Have you ever noticed some of their coffee beans are imported from Vietnam?
It’s the 2nd biggest, after Brazil… It all comes back to French colonisation in the 1850s.
Is Vietnam an important coffee producer?
The Republic of Vietnam was established in 1945, but in 1946, a war broke out between France and Vietnam. It lasted until 1954. This marked the end of the French colonial power.
When did it gain back its independence?
Alice is meeting a university friend at Starbucks. Bobby has returned to London after his Christmas holidays in Vietnam, his home country.
The French employed a sizable number of Vietnamese at low wages, barely enough for them to survive...
After ordering their coffees. Bobby introduces Alice to the history of Vietnam.
I guess what they don’t tell you in history classes is that there are many remaining marks of colonialism...
I remember studying this in history classes...
While waiting for his coffee Bobby explains that Vietnam was the most fertile of all the French colonies, with vast tracts of farmland.
Don’t you find it strange that the countries producing coffee are not the ones consuming it the most?
You’re right … I read here that the importing countries consume twice as much coffee a year as exporting ones! Must not be good…
Bobby explains that France attempted to change the distribution and application of Vietnam's land resources, and that this is where slavery took an important role.
It’s not! And transporting coffee is one thing, but coffee producers cut forest, and damage our lands…
Alice and Bobby grab their coffee while continuing their discussion.
My uncle worked on coffee plantations before. He only received about $164 a month. The average monthly salary of women is actually $61.
That is ridiculous! I wonder how much Starbucks makes of a margin on each coffee cup they sell... I'm reading here that the export price of Vietnam coffee beans is only $2.36 per kilo…
Bobby explains his vision of how the Global North has the control over the Global South.
Isn’t your government doing something about it ?
Our government incited populations to grow coffee, supported by the world’s financial institutions
Alice and Bobby are looking for a table to sit, while still very engaged in their conversation.
When you think about it, “Northern countries exploiting resources of southern countries” looks like a repeating pattern…
After sitting at a table, Alice asks Bobby about his family. His uncle is part of the 125 million people across Africa, South America, and Asia who depend on coffee for their livelihood. 63% of them live in poverty.
Today, because of overproduction, prices of coffee are declining.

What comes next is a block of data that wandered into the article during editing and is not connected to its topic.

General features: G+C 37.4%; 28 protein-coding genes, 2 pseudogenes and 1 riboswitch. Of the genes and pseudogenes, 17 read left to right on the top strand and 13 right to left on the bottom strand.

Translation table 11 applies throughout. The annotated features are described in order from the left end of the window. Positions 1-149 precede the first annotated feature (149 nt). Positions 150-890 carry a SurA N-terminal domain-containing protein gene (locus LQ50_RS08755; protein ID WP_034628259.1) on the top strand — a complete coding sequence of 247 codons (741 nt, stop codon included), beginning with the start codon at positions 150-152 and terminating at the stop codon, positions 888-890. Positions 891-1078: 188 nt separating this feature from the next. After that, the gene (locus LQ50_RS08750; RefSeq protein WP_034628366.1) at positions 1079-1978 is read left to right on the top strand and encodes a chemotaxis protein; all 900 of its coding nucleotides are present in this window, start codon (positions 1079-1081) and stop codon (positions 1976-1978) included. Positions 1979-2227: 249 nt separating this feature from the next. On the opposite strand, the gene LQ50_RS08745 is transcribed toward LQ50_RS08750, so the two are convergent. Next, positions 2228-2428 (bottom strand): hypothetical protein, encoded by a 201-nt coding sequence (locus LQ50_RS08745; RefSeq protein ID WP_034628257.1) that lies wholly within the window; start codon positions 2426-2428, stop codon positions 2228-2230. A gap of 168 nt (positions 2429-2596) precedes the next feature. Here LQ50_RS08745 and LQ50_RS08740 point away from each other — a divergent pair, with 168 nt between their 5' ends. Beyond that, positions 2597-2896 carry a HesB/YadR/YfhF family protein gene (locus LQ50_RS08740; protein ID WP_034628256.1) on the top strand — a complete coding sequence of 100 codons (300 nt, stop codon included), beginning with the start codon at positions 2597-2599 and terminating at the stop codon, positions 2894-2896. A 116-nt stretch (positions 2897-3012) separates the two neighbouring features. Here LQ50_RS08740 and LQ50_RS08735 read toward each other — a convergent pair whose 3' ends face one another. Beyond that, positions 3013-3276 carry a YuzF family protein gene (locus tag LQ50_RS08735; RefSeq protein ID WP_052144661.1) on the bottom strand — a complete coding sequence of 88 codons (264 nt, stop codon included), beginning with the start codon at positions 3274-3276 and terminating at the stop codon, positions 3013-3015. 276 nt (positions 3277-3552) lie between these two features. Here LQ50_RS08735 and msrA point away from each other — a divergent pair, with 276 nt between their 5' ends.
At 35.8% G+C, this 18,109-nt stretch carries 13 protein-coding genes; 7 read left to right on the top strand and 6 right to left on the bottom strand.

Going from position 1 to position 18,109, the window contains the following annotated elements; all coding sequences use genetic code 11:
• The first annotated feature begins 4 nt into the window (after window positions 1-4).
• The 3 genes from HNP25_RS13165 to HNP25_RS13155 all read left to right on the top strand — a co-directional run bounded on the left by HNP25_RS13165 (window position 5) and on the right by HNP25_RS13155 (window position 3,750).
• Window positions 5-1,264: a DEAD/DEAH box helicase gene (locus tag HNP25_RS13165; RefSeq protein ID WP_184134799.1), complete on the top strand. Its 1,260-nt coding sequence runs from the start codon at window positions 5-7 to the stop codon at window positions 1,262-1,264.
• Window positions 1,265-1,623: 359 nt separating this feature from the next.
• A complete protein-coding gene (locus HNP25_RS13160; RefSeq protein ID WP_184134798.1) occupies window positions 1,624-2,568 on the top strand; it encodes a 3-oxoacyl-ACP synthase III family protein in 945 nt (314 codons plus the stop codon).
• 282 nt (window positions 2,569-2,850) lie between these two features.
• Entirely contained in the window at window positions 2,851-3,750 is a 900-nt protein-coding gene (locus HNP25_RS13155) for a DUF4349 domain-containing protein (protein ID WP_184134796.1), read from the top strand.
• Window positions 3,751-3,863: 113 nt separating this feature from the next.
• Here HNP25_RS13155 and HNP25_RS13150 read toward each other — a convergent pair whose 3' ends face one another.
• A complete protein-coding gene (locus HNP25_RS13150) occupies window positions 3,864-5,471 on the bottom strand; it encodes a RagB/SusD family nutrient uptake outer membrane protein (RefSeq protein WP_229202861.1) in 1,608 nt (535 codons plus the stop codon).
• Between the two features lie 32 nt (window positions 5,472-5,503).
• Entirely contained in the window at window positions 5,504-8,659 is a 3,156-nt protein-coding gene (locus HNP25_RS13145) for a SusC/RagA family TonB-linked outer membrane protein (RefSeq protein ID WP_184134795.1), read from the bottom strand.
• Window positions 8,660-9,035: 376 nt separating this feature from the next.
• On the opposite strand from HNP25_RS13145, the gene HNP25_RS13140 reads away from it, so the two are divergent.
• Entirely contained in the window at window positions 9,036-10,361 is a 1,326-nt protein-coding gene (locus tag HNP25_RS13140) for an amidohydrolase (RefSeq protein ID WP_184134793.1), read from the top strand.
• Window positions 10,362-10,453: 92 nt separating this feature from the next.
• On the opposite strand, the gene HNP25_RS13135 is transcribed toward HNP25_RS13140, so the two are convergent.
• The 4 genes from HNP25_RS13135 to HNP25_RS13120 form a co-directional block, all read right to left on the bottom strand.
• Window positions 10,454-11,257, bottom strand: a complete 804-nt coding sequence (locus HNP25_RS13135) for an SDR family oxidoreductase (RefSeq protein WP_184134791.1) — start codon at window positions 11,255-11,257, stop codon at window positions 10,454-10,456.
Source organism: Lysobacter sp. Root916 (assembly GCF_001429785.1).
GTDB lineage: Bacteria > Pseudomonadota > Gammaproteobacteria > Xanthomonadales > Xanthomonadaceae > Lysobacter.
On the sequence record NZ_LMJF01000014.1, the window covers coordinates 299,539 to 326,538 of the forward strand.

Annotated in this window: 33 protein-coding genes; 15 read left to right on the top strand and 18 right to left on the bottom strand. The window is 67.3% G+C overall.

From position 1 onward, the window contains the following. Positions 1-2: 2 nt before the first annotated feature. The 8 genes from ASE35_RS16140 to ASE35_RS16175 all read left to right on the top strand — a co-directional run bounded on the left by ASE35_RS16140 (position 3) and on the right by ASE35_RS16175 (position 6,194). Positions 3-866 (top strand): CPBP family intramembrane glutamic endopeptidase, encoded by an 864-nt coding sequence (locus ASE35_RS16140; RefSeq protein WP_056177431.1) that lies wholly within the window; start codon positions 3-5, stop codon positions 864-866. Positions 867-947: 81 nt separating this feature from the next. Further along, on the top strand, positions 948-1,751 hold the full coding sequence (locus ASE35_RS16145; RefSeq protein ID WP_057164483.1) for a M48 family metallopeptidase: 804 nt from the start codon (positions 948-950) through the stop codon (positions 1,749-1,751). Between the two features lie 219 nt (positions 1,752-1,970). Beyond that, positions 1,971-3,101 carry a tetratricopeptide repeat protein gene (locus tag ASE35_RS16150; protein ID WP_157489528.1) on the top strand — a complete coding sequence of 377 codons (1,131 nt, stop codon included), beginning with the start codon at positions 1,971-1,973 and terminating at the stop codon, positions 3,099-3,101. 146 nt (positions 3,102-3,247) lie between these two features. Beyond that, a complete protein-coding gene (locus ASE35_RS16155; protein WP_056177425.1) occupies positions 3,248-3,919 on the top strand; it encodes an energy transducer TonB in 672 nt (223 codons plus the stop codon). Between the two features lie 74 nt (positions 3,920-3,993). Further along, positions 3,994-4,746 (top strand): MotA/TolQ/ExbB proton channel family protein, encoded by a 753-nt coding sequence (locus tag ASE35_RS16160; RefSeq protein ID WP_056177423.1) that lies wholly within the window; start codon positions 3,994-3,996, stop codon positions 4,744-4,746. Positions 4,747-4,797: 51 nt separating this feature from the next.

I believe coffee export in Vietnam is an effort of the government to boost the economy and recover from the war with the U.S. The goal is to attract foreign direct investments and enter the global trading system.
Creditors continually extract cheap labour in developing countries to benefit first-world consumers in developed countries. From a global point of view, wealth inequality hinders financial prosperity.
Due to low wages and isolation from local markets, many famers in my hometown are compelled to work harder due to debt.
Prices also fluctuate because of the London and New York stock exchanges, making revenues uncertain for farmers.
Yes! Many children drop out of school and work on plantations.
How about child labour, is it also an issue there?
Alice understands that Vietnam experiences a modern form of colonialism.
Most coffee giants are not concerned that no children are involved in the coffee production process.
Bobby explains that working conditions are very tough.People are exposed to the sun and hazardous chemicals, and sometimes lack clean water and protection against poisonous snakes and pesticides...
I like the idea. Small choices can make a difference！
It's difficult to imagine so much exploitation in such a small cup of coffee…So how about next time, we do some research and go for a more sustainable and ethical option ?
There are about an estimated 34'000 children in Vietnam working in coffee plantations, with 36% under the age of 15.
Increases in coffee prices lead to higher school dropouts, but decreases in coffee prices directly increase poverty…
And I guess authorities are reluctant to enforce the law owing to economic pressure.
Some entrepreneurs try to make the coffee industry more prosperous. For example, Easy Joe Coffee preserves ecosystems and improves lives in the Mayni community by cultivating organic, shade-grown coffee.